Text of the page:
Starting the Conversation

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HEPCredefined.com provides a portal for learning about HCV

Hep Talk by Larry Buhl

It’s been said that the hepatitis C virus (HCV) is a silent killer, meaning that the disease can be doing great damage to the body decades before symptoms appear (if they ever appear).

But it can also be a silent killer because few patients are willing to talk about the disease. Even primary care physicians and clinicians can find it difficult to thoroughly discuss HCV with their patients, either through lack of thorough understanding about the disease, or growing time constraints. Finally, given the significant recent discoveries and advances in the treatment of HCV, that it’s hard for anyone to keep up when the information is changing so rapidly.

Until recently there wasn’t a simple tool or resource for helping patients and their healthcare providers share straightforward and accurate information about the disease. Learning about treatment options, disease progression and side effects of medications required a frustrating process of churning through contradictory data from the Web.

Boehringer Ingelheim Pharmaceuticals, Inc. (BI) saw this need and in November launched HepCRedefined.com, an on-line portal developed in partnership with HCV community members and advocates to provide downloadable and shareable resources to healthcare providers, advocates, caregivers and patients.

“There is a lot of excitement about the new HCV medications, but patients and some providers have confusion and concern about issues like side effects,” says Marlene Taylor, a physician’s assistant in physiatry at Montefiore Medical Center in New York City, who compiled data for the site from her own experience over more than twenty-five years as a PA for HIV and HCV patients.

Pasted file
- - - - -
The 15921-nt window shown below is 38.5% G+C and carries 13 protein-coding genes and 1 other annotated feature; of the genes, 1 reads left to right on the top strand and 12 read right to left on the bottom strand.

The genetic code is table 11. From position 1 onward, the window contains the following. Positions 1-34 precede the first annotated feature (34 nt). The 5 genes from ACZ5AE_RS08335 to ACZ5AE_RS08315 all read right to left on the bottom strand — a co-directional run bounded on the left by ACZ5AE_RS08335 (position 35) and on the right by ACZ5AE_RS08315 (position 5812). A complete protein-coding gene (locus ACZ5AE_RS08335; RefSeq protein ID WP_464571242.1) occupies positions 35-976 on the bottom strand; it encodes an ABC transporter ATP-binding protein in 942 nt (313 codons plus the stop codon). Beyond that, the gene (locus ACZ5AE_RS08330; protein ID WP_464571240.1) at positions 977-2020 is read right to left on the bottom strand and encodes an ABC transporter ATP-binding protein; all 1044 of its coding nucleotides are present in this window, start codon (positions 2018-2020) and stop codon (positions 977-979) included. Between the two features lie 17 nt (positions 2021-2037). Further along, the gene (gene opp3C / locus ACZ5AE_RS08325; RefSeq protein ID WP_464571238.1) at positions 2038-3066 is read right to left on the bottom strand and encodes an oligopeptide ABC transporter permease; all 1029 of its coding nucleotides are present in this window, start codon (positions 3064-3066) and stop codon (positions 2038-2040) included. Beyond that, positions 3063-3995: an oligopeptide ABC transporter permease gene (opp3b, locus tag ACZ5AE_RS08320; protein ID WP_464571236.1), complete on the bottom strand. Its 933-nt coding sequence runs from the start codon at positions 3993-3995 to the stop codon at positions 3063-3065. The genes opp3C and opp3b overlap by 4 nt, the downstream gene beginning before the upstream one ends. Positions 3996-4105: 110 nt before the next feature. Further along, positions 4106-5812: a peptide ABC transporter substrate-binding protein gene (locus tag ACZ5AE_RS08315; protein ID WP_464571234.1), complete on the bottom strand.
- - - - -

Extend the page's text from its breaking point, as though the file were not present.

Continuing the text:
“Patients get pieces of paper all the time about medications and about the disease, that they probably won’t read.

HepCRedefined.com is interactive,” she tells A&U. “Any healthcare provider can open it up with the patient in the office and use it to start the discussion and clarify issues around treatment.”

Hepatitis is in the same place as HIV was in the mid-nineties, Taylor adds. “Many of my patients are primarily people of color and they have mistrust and fear of HCV treatment initially, and believe that the disease and treatment carry a stigma.”

A large part of treating HCV for providers, Taylor explains, is correcting misconceptions, clarifying, ensuring that patients understand all aspects of the disease. Some healthcare professionals consider this part of the job metaphorical hand-holding. But it’s important, and something that BI thinks the portal will make easier.

According to BI, HepCRedefined.com offers up-to-date data and tools to facilitate discussion about HCV, including:

· A video series for healthcare providers offering tips on support sources, clinic program highlights and patient diaries

· A comprehensive and interactive checklist tool to help patients manage considerations of being in care and getting ready for treatment

· A frequently asked questions section about the spread of HCV

· A key facts page about HCV mortality

· A page featuring multiple at-a-glance information cards covering topics about patients and the disease itself designed to help debunk myths surrounding HCV

· A community “C Pledge” where healthcare providers, patients and caregivers can take an oath to redefine the patient journey and the way HCV is perceived

The portal can be a valuable resource for primary care providers as well. Patients will often want to speak after hours with their primary care provider, and sometimes that’s not possible. If they have computers or smartphones or other media, they could access information on treatment on their own. Those without computers or internet access can call healthcare providers to look up the information for them. Having the information in one place, easily catalogued and downloadable, is a time-saver for these professionals.

Larry Buhl is a freelance journalist and screenwriter living in Los Angeles.

December 2012